Just subtract it from the Aid budget ......
ASYLUM seekers now cost the taxpayer nearly £5million a week to house.
And the cost of putting them up has almost doubled in two years.
New figures released to MPs, show that in the last financial year the Government forked out £230m to house immigrant families seeking asylum.
That has nearly doubled since 2006/7, when it cost £132m to shelter those who claim they cannot return home.
According to Immigration Minister Phil Woolas 20 companies or local councils house asylum seekers.
Last year Cardiff City Council pocketed £4.8m to house 560 households. In addition, Liverpool City Council received £6.1m to put up 290 families and Nottingham £5.7m for 580.
Private companies received up to £37.6m each to care for the refugees. The number of households being supported has also leapt, with 24,890 dealt with in the last financial year compared to 16,550 two years before. The statistics have been met with fury by critics.
Tory MP Stewart Jackson, who questioned Mr Woolas on the matter in Parliament, said: “This Government has completely lost control of the system.
“Meanwhile. the poor old UK taxpayer is having to pick up the tab.”
But Matthew Coats, Head of Immigration at the UK Border Agency, said: “Overall asylum support costs have halved since 2003/04. We have secured robust, flexible contracts with the commercial suppliers providing value for money accommodation to eligible asylum seekers.”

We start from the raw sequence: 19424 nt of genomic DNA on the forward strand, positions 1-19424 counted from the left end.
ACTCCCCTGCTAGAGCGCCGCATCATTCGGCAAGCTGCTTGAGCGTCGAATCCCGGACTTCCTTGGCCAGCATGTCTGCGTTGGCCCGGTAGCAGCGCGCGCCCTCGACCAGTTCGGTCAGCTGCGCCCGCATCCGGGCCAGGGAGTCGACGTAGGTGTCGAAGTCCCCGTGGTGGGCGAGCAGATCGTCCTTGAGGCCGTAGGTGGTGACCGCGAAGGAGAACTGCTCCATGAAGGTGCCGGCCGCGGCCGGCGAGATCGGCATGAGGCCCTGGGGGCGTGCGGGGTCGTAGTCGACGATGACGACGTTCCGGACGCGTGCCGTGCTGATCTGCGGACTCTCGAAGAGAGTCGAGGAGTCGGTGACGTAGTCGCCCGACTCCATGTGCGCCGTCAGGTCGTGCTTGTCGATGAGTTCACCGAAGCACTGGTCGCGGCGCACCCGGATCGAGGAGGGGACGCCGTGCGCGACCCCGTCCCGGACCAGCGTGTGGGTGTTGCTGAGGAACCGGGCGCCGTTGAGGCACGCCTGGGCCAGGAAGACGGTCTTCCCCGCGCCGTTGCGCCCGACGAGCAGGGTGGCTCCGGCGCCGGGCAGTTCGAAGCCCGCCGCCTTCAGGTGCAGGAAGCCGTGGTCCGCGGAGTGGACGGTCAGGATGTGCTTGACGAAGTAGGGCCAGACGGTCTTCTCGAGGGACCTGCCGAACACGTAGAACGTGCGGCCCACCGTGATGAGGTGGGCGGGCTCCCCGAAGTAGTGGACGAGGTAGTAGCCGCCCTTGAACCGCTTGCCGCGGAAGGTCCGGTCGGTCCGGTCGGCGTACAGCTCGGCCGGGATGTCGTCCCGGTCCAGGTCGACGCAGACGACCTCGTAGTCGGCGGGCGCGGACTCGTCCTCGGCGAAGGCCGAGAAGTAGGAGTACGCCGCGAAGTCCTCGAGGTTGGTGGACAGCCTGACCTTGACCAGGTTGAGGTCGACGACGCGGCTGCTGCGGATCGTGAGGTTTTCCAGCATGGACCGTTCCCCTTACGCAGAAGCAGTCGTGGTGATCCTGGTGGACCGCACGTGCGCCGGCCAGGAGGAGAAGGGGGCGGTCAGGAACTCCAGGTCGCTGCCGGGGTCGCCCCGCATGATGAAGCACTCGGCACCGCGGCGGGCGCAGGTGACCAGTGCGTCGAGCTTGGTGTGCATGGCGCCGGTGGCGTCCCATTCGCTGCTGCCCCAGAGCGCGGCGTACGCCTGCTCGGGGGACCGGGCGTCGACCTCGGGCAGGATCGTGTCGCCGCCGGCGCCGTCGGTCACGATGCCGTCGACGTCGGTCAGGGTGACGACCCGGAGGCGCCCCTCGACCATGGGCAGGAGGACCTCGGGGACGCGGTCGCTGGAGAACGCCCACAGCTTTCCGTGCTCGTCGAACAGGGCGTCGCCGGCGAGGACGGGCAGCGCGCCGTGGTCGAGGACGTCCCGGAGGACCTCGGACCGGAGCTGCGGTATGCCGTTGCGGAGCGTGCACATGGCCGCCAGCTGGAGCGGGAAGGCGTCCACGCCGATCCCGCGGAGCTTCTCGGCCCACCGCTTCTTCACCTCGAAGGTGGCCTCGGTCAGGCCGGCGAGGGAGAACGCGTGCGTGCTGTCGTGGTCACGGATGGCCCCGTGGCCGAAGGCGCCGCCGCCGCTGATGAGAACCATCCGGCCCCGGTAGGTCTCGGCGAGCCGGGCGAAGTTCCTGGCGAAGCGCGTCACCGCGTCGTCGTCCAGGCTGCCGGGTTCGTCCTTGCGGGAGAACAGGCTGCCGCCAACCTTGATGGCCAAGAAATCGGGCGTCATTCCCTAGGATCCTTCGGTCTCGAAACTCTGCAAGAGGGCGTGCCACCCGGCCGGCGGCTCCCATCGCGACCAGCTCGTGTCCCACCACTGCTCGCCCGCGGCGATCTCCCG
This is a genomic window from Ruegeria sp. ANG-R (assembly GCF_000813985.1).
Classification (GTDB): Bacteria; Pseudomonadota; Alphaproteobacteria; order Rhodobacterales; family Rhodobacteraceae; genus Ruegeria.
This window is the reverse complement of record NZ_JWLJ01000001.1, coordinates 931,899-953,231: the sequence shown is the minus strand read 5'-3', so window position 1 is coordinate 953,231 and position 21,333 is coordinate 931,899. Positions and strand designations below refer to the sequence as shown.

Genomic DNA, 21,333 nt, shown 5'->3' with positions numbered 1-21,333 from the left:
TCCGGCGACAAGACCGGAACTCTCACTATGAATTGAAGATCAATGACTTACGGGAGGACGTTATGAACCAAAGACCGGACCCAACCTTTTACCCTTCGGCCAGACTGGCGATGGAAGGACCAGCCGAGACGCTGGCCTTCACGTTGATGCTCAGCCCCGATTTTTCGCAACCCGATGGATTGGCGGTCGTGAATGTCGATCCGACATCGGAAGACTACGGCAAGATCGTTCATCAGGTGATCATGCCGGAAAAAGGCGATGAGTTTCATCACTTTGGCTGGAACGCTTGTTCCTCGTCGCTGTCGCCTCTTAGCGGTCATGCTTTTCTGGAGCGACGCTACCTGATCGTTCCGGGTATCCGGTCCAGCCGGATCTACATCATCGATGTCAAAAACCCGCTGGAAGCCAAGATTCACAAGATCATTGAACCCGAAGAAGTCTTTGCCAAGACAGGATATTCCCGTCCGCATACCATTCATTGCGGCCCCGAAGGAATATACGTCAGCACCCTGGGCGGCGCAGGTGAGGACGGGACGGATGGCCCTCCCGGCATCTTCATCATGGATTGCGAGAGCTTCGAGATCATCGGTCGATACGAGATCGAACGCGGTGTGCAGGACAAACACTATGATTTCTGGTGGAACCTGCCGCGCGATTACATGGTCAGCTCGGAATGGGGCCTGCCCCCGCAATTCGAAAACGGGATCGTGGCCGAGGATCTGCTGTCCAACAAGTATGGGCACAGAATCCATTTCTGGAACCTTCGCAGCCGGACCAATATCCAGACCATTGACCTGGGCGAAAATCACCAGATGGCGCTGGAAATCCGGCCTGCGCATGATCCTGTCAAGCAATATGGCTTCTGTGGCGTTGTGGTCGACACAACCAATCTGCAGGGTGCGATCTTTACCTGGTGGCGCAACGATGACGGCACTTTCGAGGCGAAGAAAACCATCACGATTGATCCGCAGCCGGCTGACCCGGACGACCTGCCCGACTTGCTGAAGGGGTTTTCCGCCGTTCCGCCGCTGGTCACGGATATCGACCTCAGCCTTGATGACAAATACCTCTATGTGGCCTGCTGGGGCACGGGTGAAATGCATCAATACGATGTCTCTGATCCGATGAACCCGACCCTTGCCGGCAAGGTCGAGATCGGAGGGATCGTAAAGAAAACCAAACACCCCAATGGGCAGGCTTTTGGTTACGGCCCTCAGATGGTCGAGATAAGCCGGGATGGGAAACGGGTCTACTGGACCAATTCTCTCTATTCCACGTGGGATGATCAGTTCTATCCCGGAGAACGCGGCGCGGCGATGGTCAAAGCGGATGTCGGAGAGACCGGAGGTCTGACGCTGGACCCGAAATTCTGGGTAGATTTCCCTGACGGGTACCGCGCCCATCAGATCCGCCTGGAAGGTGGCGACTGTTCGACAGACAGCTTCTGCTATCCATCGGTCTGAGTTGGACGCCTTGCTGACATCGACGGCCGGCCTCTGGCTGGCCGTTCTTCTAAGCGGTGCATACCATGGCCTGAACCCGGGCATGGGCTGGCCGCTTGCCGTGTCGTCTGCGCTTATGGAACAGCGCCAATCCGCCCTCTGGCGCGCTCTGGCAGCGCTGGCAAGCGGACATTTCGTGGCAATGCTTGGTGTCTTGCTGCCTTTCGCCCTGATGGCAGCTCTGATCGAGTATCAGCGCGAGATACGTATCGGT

Susie Squire, of the Taxpayers’ Alliance, said: “The most troubling thing we have seen is ineffective and expensive housing for those seeking asylum. We need to look at why these figures are climbing because the taxpayer cannot be expected to foot a bill this large.”
And Sir Andrew Green, of MigrationWatch, added: “These figures are astonishing. The cost of accommodation for asylum seekers has almost doubled in two years and now approaches £5m a week.
“The Government must explain how this has happened.”
Matthew Coats, Head of Immigration at the UK Border Agency, said: “Overall asylum support costs have halved since 2003/04.
“We have secured robust and flexible contracts with commercial suppliers to provide value for money accommodation to eligible asylum seekers.”
In December it was revealed that a Somali family of ex-asylum seekers were living in a £1,600-a-week £1.8m five-storey house in central London - funded by the taxpayer.